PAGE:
Mon | Sep 28, 2020

Earl Bailey | The socio-politics of engaging China

Published:Friday | February 15, 2019 | 12:00 AM
Chinese President Xi Jinping

China’s unique form of political economy, the socialist market economy (SME), is almost 100 years old. In 1992, these political economic principles were substantively integrated into the Chinese Communist Party Congress (CPC). Constitutional changes supported economic reforms, making it the accepted economic, political and social system for China.

China’s ‘opening up’ and ‘rise’ is its successful transitioning from a planned economy to an SME and subsequent integration in global politics and economy. The country’s physical and social infrastructure and economic and financial institutions have undergone monumental transformation.

In 1993, SME’s tenets were further refined at the 15th National Congress of the CPC, heralding a series of at least four major economic reforms:

1. Restructuring and modernising China’s traditional corporate system, deepening the State’s role in shaping corporations to assume national focus. There was emphasis on redefining radical systems of ownerships, rights, and responsibilities. The separation of government roles in corporate administration from enterprise management was clear. Corporations were charged with implementing scientific innovations in management, expanding small businesses, sole proprietorships, and private enterprises.

2. Sector-wide market and price liberalisation took effect through state-controlled mechanisms. Price liberalisation resulted in the abolition of dual-track price systems for valuing means of production (capital, labour, technology, and information). Under this dual-track system, state and private enterprises had different prices for similar products, for example, healthcare and education. This saw significant increases in trade of goods and services, with increased capital inflows to state and private businesses.

3. There were major breakthroughs in macroeconomic regulation, involving the gradual transitioning from direct sector regulation to a state-managed regulatory system. This saw a better integration of planning and use of fiscal monetary policies at the state and national levels to manage sectoral and industry interests. This more accurately aligned sectoral and industry interests to the State. Herein again lies the state indoctrination of industries.

4. There was formulating in the open-economy framework. China deliberately crafted a strategy, with specific timelines on opening up its economy and society to the world as a precursor to its rise! This opening up and rise saw an increased attraction of foreign-direct investment to China over other developing country in the 1990s and early 2000s. Establishing the State’s foreign trade and commerce arm was revolutionary for a traditionally closed economy. This move, orchestrated reform of the country’s foreign-exchange rate system, gave businesses and enterprises more extensive rights to trade liberally. Consequently, China’s foreign-exchange reserves expanded. China’s international visibility increased with membership to international economic and trade organisations (for example, World Trade Organization) simultaneously with revolutionary changes to its centuries-old trade laws and regulations. China began to align itself to international trade rules. National and state laws and regulations were repealed, amended, and abolished, and new government departments and institutions were created.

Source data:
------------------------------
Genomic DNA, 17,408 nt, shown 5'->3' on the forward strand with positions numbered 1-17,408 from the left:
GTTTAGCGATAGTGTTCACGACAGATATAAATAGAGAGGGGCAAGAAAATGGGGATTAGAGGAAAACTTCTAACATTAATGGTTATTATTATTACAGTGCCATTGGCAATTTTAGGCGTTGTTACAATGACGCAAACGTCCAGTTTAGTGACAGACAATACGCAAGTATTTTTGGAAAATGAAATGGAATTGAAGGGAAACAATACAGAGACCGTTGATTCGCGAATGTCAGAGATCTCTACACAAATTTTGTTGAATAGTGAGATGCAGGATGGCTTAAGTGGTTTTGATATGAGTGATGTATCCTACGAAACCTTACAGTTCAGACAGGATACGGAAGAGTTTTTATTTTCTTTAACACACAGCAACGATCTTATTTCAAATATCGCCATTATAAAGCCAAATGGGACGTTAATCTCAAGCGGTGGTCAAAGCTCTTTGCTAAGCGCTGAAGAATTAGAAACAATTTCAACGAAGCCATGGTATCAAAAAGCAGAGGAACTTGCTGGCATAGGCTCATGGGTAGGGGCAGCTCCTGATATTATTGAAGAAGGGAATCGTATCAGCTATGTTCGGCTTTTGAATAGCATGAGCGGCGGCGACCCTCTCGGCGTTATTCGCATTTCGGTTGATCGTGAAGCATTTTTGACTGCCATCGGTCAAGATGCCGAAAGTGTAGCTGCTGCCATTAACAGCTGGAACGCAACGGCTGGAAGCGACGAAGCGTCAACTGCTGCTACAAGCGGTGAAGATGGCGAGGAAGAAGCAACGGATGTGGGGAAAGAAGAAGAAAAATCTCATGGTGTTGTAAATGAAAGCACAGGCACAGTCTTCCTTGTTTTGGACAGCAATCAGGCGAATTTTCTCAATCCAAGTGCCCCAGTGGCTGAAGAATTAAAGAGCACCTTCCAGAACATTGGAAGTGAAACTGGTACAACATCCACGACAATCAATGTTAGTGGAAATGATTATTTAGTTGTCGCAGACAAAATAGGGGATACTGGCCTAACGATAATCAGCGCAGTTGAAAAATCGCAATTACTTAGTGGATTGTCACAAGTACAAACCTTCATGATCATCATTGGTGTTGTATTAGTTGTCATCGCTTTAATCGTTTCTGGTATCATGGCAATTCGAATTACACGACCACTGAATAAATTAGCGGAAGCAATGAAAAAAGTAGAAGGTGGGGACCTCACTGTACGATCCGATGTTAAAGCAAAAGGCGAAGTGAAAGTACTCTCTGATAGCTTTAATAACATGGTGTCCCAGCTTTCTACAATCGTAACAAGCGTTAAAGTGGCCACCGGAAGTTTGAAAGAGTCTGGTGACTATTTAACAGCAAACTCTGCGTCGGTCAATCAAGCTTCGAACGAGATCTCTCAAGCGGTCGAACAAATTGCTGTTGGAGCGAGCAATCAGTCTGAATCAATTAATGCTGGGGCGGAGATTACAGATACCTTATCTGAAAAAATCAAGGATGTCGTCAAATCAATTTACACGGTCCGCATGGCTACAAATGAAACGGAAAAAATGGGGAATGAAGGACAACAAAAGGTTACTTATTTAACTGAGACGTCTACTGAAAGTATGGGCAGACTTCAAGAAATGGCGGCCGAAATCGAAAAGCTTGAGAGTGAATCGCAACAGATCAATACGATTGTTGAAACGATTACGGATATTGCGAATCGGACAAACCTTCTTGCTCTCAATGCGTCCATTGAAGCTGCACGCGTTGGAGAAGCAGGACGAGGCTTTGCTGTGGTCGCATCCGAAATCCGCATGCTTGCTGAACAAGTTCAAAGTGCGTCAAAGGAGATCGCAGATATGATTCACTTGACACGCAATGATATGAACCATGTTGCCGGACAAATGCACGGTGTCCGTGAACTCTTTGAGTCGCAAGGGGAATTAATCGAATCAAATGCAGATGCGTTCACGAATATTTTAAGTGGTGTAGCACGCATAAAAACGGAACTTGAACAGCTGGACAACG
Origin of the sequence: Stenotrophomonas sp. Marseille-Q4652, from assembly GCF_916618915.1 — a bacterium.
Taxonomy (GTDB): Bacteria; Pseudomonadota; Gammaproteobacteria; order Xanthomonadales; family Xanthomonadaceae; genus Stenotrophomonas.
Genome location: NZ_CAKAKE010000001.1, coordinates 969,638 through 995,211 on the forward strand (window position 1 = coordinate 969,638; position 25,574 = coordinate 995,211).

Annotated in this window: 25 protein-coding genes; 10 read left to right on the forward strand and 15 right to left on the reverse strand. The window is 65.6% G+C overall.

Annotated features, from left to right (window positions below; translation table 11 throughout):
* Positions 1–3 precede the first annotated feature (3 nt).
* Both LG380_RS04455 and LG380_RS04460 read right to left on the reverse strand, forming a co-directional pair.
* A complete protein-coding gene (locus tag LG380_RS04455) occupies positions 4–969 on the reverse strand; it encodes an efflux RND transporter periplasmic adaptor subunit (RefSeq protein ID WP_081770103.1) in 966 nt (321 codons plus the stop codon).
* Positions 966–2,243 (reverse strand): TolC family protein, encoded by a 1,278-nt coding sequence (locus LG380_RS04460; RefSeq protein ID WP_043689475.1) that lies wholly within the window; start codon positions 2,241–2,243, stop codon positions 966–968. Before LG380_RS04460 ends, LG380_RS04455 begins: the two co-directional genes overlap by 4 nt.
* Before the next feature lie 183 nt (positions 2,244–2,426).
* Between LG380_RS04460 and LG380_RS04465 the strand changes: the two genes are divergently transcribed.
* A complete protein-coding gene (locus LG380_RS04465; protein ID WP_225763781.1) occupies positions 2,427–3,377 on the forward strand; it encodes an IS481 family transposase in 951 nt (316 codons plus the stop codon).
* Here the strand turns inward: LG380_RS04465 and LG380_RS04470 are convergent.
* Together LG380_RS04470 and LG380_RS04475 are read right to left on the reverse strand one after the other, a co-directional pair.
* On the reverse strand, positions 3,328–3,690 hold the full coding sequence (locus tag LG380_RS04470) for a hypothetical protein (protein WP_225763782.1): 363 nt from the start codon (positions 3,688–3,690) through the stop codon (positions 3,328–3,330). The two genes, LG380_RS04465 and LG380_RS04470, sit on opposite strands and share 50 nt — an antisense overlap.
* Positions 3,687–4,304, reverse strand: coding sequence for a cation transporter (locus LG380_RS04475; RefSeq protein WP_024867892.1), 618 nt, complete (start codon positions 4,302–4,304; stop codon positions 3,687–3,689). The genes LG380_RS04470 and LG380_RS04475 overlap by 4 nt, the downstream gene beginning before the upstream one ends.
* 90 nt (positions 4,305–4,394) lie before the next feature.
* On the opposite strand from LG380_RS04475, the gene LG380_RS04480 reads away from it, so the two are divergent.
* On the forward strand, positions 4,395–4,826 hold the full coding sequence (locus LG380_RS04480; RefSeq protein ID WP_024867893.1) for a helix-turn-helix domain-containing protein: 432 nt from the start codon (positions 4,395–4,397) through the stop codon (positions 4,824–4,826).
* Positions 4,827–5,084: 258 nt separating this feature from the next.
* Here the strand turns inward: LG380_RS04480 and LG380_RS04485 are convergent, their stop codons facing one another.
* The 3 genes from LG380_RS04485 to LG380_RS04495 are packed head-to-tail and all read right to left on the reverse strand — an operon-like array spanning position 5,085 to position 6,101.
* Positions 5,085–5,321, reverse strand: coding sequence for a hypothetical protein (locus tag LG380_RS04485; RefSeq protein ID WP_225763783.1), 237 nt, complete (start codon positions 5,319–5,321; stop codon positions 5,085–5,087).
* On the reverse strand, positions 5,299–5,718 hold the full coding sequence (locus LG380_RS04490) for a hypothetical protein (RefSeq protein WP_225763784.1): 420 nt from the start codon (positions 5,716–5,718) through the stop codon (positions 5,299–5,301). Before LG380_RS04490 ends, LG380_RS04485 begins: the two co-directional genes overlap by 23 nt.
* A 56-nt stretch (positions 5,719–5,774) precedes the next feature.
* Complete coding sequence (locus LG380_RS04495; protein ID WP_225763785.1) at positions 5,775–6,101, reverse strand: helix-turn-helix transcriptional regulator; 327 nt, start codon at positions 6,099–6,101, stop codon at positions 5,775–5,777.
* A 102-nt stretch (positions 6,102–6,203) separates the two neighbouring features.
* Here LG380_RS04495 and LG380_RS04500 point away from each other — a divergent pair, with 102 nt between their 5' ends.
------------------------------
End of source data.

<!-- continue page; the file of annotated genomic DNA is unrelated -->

Under the SME, China has managed to cultivate a dual market system of the gift economy (guanxi), which permeates the country’s social market structure, and on the other hand, market capitalism. The dual markets cancel out the contradiction inherent in the SME, infused with tenets of Confucianism. This is distinct from Western capitalism, which is imbued with Judaeo-Christian principles.

Engaging China requires an understanding of the sociocultural energies dictating how the country operates and its peculiar provincial autonomies. For example, doing business in Wuhan and Beijing is different. There may be one China to engage internationally, but internally, there are respected differences!

Within the SME, individual provinces and regions have autonomy in organising their systems in the State’s interest. Chinese-owned international companies operate in the State’s interests. The ideas and principles of the party and the tenets ofguanxi and capitalism are visible throughout all of China’s private and public institutions. This is the root cause of most of the uncertainties and confusion surrounding Jamaica’s relationship with China and Chinese companies.

Under the SME, China has developed a skilled and expert workforce.

Jamaica needs to assimilate this skill base advantageously to transform its physical infrastructural resources. Instead of feeding suspicions on Chinese involvement in shaping the country’s built environment, the focus should be on technical transfers and expanded trade in non-traditional areas.

Earl Bailey, PhD, is a consultant development planner and a senior lecturer and programme director at the University of Technology, Jamaica. Email feedback to